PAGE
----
HOT AUTHOR JULY 30, 1997 INK INTERVIEW

h = o = t   +   i = n = k               [   Two Poems   ]

Poet Ron Koertge's
Absurd Divination

i first found Ron Koertge in Edward Field's A Geography of American Poets, which was published in 1979. I fell for the way he loved language, the way he could tell a story in a poem and print a photograph on your memory.

Making Love to Roget's Wife (University of Arkansas Press, 1997) is a collection of his poems, new and selected. This is what poetry should be: outrageous maps of actions that are impossible. Ron Koertge's poems are not pedestrian or pedantic. Woe is not a large part of his poems, although he writes seriously. Humor is one of the names of his game.

I have been penpals with Ron for some time, and this interview was done by letter:

What brought you to poetry writing?

When I was in graduate school at the University of Arizona (1962-5) Gerry Locklin showed me some poems in a magazine that either was The Wormwood Review or was certainly like The Wormwood Review. That sort of sassy, dirty, iconoclastic poem really appealed to me compared to the devotional pageantry of graduate school. Because Gerry and a few other guys in the graduate program were writing poetry, I thought I'd try my hand at it, too: poetry buddies instead of golfing buddies. The dominant style of the little mags in those days was easy going - versus the virtuosic, let's say, and that played right into what I could do, i.e., talk and show off.

There is a sense of humor in your poetry that is often taken to an absurd degree. Were you told as a child that you went too far, and found the page a safe place to retreat with your imagination?

I was told (and am told) that I go too far, which only makes me want more people to say that louder. I'm not so sure, though, that the page is a retreat; it's more a place to escape the curfew and spend some quality time with what I think of as the Florida of my mind. I know that things in my poems seem absurd - the penis tongs, "12 Photographs of Yellowstone" - but they don't seem that absurd to me as I'm writing. I'm not thinking, "Boy, am I zany today!" I just set up a premise and follow it, like those little guys walking great big dogs.

Did you abandon writing fiction for adults at some point, or is the world just not ready for that yet?

Fiction for adults abandoned me right after The Boogeyman came out in the early 80's. It's a pretty good grown-up novel, as those things go, but the next two that I wrote were failures. When the Verisimilitude Inspector came around, he just laughed. So I was at one of those low points we all hit when a friend of mine said that I should just forget about being a rich and famous novelist and try my hand at kids' fiction: I could write in first person, and I could be a smarty pants. Who could resist an offer like that?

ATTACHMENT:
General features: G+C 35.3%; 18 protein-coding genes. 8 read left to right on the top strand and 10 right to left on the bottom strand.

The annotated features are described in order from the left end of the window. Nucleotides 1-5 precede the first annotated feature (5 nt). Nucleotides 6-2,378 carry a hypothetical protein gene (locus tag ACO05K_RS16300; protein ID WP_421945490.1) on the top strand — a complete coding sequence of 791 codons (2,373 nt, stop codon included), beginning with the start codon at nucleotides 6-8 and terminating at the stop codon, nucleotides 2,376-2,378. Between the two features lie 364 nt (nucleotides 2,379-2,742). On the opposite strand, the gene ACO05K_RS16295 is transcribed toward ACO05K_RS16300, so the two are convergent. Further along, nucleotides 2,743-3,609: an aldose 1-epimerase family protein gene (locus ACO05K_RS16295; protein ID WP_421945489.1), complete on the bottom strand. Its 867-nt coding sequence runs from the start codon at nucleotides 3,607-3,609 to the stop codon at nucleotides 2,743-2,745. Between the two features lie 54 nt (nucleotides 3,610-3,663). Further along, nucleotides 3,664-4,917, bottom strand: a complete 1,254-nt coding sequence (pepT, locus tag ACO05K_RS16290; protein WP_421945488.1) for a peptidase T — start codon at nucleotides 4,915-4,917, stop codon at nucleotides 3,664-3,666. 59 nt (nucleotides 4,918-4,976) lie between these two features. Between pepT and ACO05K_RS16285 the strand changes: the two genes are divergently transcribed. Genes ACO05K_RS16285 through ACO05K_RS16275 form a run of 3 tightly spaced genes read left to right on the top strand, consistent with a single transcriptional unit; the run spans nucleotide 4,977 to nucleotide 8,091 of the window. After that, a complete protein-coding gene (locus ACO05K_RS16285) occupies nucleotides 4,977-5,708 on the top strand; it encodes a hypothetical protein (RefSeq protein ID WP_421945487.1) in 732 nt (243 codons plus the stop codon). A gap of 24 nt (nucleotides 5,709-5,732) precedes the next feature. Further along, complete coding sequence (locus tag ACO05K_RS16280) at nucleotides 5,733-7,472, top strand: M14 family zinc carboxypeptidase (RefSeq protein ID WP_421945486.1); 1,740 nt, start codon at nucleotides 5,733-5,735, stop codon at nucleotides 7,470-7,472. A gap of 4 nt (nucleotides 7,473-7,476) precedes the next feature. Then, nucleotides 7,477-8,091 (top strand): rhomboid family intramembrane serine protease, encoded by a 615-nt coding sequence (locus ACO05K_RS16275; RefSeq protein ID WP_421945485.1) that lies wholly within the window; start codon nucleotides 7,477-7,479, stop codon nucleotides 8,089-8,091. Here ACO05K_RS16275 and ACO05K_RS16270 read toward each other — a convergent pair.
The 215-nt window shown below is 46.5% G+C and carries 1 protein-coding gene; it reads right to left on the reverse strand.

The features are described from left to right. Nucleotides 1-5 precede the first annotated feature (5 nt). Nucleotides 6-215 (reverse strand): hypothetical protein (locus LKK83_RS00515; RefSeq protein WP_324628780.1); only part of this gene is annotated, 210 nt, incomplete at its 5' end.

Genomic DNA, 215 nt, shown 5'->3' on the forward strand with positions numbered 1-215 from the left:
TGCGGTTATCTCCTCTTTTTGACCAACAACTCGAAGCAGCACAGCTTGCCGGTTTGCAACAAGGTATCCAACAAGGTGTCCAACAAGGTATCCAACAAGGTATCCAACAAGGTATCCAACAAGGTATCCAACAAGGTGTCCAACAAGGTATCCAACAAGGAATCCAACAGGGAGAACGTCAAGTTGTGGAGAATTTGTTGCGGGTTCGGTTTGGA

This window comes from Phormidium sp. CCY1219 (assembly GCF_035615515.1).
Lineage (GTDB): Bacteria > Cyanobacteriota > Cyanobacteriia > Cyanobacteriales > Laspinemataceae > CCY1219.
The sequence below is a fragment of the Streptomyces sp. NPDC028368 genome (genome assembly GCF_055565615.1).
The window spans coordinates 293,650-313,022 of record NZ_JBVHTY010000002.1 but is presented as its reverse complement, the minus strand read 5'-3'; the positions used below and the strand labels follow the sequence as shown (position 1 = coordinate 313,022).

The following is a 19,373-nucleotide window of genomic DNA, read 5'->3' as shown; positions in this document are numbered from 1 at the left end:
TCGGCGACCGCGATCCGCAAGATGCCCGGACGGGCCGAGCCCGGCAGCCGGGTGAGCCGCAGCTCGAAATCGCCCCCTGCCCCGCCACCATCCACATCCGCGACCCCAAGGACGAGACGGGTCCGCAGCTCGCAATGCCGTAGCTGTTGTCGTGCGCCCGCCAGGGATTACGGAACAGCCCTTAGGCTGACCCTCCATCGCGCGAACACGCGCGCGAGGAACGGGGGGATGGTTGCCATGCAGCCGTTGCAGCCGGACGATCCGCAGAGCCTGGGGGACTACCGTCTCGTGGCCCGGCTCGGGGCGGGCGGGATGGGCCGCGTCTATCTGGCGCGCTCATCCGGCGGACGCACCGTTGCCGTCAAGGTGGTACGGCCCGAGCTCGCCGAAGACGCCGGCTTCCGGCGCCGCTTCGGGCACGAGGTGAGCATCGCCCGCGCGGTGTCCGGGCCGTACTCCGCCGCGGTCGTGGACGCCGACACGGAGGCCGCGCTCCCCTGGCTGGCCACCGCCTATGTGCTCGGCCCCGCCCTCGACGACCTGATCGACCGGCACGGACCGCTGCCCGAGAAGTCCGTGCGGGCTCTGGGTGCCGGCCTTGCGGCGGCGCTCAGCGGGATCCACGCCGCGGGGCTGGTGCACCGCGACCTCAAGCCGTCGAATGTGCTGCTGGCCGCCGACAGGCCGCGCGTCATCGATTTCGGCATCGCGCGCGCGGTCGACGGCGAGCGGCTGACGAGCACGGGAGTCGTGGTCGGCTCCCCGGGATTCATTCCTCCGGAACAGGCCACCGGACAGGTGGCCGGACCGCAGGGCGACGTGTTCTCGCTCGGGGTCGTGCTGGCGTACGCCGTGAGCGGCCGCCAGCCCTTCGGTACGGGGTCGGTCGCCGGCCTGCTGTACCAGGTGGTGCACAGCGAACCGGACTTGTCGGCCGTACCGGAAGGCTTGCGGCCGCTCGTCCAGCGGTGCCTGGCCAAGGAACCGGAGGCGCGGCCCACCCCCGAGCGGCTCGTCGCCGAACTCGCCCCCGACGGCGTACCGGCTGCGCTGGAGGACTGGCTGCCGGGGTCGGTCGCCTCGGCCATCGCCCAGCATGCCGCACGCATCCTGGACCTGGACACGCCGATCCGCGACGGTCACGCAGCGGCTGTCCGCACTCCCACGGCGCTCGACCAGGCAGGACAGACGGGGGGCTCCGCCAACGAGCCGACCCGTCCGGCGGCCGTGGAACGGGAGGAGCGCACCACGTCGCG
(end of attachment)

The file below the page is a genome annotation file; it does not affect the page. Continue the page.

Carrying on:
What writers led you up the ladder to your voice? Who do you admire in the big name game these days?

I like the idea of being led up the ladder to my voice. ("What's that on the roof? I thought it was a Frisbee, but it's Ron's voice! Will he be happy to see this!") Seriously, folks, the blame falls on Edward Field. He has always written a bout pop icons and I remember reading his early books with great delight and a sense of liberation: Poetry didn't have to be serious. I didn't have to know classical myths or learn Babylonian. I could write about Tonto or Ozzie Nelson and use the loot o f a normal life to finance the art of a normal life. As far as the big name game today, nobody can touch Billy Collins.

What is your training in the realm of the traditional and your thoughts on such?

Nearly all of my poems are free verse. A lot of people find the discipline of meter and/or rhyme inhibiting. My poetry students always say they can't write what they want in traditional forms. For me, though, it's not inhibition, it's difficulty. Using rhyme and meter well -- as someone like Tim Steele does -- is way too hard for me. It's not that I can't say what I want in ye olde forms. It's that I can barely say anything well.

I've never had any formal training in poetry at all. I'm basically self-taught. I've never taken a class in poetry writing or gone to a writer's conference. I've simply read a lot and had a lot of rejection slips. One summer, though, about twenty years ago, I wrote a sonnet a day every day for three months. The rule was that I couldn't do anything else -- go to the track, take in a movie, spend time with my wife -- until I'd written a creditable sonnet. And I stuck to the rule. Most of the sonnets weren't very good, but at the end of the summer I was a different kind of writer. My lines weren't as lazy, the rhythms were less asperitous, the irony was less obvious, the whole poem was a more interesting instrument of divination.

--   Ron Koertge interviewed by Amy Halloran

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